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Int. J. Environ. Res. Public Health 2016, 13(6), 550; doi:10.3390/ijerph13060550

Tracking Restoration of Park and Urban Street Settings in Coronary Artery Disease Patients

1
Department of Environmental Science, Vytauto Didziojo Universitetas, K. Donelaicio 58, Kaunas 44248, Lithuania
2
Department of Cardiology, Medical Academy, Lietuvos Sveikatos Mokslu Universitetas, Eivenių 2, Kaunas 50161, Lithuania
3
Institute of Cardiology, Medical Academy, Lietuvos Sveikatos Mokslu Universitetas, Kaunas 50161, Lithuania
4
Department of Laboratory Medicine, Medical Academy, Lietuvos Sveikatos Mokslu Universitetas, Eiveniu Str. 2, Kaunas 50028, Lithuania
5
Centre for Research in Environmental Epidemiology (CREAL), Doctor Aiguader 88, Barcelona 08003, Spain
*
Author to whom correspondence should be addressed.
Academic Editor: Harry Timmermans
Received: 5 April 2016 / Revised: 17 May 2016 / Accepted: 21 May 2016 / Published: 31 May 2016
View Full-Text   |   Download PDF [553 KB, uploaded 31 May 2016]   |  

Abstract

The physiological effects of natural and urban environments on the cardiovascular system of coronary artery disease (CAD) patients are not fully understood. This controlled field study examines the effects of restorative walking in a park vs. in an urban street environment on CAD patients’ stress parameters and cardiac function. Methods: Twenty stable CAD patients were randomly allocated to 7 days controlled walking in a city park or in an urban street environment group. The relationship between different environmental exposures and health effects was analyzed using Wilcoxon signed-rank test and exact Mann-Whitney U test. Results: The mean reduction in cortisol levels and negative effects after the walk on the first day was greater in the city park than in the urban street exposed group, while a reduction in negative effects in the urban group were greater after seven days. The reduction in diastolic blood pressure (DBP) in the park group was evident on the seventh day before the walk (−4 mm Hg, p = 0.031) and 60 min after the walk (−6.00 mm Hg, p = 0.002). The cortisol slope was negatively associated with the DBP changes (r = −0.514, p < 0.05). Conclusions: Physical activity in a green environment with noise and air pollution levels lower than in an urban environment has a greater positive effect on CAD patients’ stress level and hemodynamic parameters. Mitigating green environmental influences may allow urban residents to maintain health and reduce disability. View Full-Text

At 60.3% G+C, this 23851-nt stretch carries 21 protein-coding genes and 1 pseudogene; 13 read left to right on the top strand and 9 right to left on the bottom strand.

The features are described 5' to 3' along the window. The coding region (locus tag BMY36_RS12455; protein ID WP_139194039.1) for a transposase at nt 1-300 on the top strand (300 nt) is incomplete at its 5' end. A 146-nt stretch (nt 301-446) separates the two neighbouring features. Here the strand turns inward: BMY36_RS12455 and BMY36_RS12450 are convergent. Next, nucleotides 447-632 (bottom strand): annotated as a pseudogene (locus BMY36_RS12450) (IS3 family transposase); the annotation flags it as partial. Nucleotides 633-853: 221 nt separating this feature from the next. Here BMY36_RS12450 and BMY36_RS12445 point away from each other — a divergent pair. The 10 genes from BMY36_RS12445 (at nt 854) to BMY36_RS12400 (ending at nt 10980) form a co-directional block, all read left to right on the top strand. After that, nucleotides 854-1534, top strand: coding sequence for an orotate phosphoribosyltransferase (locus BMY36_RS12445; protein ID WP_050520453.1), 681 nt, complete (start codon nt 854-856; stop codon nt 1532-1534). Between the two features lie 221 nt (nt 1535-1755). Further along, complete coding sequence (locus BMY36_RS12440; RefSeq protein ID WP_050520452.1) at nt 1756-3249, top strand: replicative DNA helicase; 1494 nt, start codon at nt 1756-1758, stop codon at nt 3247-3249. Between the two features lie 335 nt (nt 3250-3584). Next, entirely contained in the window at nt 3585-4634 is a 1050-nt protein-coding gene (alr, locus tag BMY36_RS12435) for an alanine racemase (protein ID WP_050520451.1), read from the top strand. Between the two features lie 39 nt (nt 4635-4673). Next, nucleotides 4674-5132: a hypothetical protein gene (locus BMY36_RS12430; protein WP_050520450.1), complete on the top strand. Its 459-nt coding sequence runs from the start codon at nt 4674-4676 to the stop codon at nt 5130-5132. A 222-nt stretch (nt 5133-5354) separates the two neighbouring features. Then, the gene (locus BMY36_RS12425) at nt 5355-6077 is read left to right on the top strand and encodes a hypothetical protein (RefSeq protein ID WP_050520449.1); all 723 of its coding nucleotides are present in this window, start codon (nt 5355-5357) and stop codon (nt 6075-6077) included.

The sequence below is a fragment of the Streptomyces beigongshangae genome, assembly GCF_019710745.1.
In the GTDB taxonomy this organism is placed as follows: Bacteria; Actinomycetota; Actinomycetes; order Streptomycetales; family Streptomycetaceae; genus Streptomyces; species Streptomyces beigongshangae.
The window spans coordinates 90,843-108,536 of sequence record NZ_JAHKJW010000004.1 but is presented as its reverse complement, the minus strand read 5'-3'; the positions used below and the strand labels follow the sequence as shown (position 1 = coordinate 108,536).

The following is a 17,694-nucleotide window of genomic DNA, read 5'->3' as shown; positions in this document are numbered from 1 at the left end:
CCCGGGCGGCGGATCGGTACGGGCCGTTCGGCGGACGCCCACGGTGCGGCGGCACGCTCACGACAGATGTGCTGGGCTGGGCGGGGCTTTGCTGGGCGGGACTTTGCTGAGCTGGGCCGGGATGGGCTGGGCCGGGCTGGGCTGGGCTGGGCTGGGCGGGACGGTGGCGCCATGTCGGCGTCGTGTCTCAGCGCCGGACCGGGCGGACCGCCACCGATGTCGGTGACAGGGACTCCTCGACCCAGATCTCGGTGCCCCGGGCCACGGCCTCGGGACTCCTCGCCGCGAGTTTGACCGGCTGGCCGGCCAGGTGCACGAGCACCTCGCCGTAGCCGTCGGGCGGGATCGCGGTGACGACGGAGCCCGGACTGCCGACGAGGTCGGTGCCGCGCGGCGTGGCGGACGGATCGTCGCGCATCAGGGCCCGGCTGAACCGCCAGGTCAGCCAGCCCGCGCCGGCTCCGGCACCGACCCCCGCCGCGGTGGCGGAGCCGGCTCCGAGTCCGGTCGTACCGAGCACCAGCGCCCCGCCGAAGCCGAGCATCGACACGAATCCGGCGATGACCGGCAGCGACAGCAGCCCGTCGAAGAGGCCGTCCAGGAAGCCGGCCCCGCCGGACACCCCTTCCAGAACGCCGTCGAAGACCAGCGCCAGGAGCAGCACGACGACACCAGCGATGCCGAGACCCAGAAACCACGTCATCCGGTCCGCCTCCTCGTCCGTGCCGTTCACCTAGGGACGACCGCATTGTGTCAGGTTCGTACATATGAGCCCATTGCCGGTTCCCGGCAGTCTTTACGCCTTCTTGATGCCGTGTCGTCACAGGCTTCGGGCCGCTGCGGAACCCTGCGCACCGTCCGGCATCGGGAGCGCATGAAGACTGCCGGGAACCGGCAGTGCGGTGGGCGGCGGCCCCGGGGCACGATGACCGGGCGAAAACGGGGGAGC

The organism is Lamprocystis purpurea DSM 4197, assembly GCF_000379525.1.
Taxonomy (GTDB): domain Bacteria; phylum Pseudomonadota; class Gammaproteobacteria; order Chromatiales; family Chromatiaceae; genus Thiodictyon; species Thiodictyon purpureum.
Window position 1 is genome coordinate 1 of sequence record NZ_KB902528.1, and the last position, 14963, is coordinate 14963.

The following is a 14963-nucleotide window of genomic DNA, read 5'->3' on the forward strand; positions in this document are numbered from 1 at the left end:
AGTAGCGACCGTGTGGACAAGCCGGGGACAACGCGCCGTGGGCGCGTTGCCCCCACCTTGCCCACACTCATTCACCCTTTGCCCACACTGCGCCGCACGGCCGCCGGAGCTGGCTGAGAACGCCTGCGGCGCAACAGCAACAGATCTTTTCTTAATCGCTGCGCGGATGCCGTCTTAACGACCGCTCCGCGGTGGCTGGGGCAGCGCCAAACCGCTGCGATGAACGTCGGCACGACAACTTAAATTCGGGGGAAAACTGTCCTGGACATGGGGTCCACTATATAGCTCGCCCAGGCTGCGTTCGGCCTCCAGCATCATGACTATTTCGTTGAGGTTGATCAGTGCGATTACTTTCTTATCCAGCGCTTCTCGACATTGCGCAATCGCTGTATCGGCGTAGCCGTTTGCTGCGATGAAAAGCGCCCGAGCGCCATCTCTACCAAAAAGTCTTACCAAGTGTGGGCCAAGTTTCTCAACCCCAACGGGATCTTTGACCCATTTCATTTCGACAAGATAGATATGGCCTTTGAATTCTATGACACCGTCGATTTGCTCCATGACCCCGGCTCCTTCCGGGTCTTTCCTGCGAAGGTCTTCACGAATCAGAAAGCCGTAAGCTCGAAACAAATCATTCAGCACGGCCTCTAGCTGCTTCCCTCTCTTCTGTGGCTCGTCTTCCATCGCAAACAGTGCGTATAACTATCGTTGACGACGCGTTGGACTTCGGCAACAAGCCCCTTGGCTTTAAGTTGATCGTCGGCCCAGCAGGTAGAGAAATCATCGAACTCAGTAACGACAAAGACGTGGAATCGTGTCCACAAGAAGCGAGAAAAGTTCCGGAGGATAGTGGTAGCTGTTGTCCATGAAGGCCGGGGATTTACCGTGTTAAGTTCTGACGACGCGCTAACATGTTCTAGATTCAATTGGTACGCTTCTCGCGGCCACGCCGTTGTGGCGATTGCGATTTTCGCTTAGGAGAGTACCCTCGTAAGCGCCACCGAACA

Keywords: physical activity; green space; urban environment; cardiovascular disease; cortisol; hemodynamic parameters physical activity; green space; urban environment; cardiovascular disease; cortisol; hemodynamic parameters
This is an open access article distributed under the Creative Commons Attribution License which permits unrestricted use, distribution, and reproduction in any medium, provided the original work is properly cited. (CC BY 4.0).

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MDPI and ACS Style

Grazuleviciene, R.; Vencloviene, J.; Kubilius, R.; Grizas, V.; Danileviciute, A.; Dedele, A.; Andrusaityte, S.; Vitkauskiene, A.; Steponaviciute, R.; Nieuwenhuijsen, M.J. Tracking Restoration of Park and Urban Street Settings in Coronary Artery Disease Patients. Int. J. Environ. Res. Public Health 2016, 13, 550.

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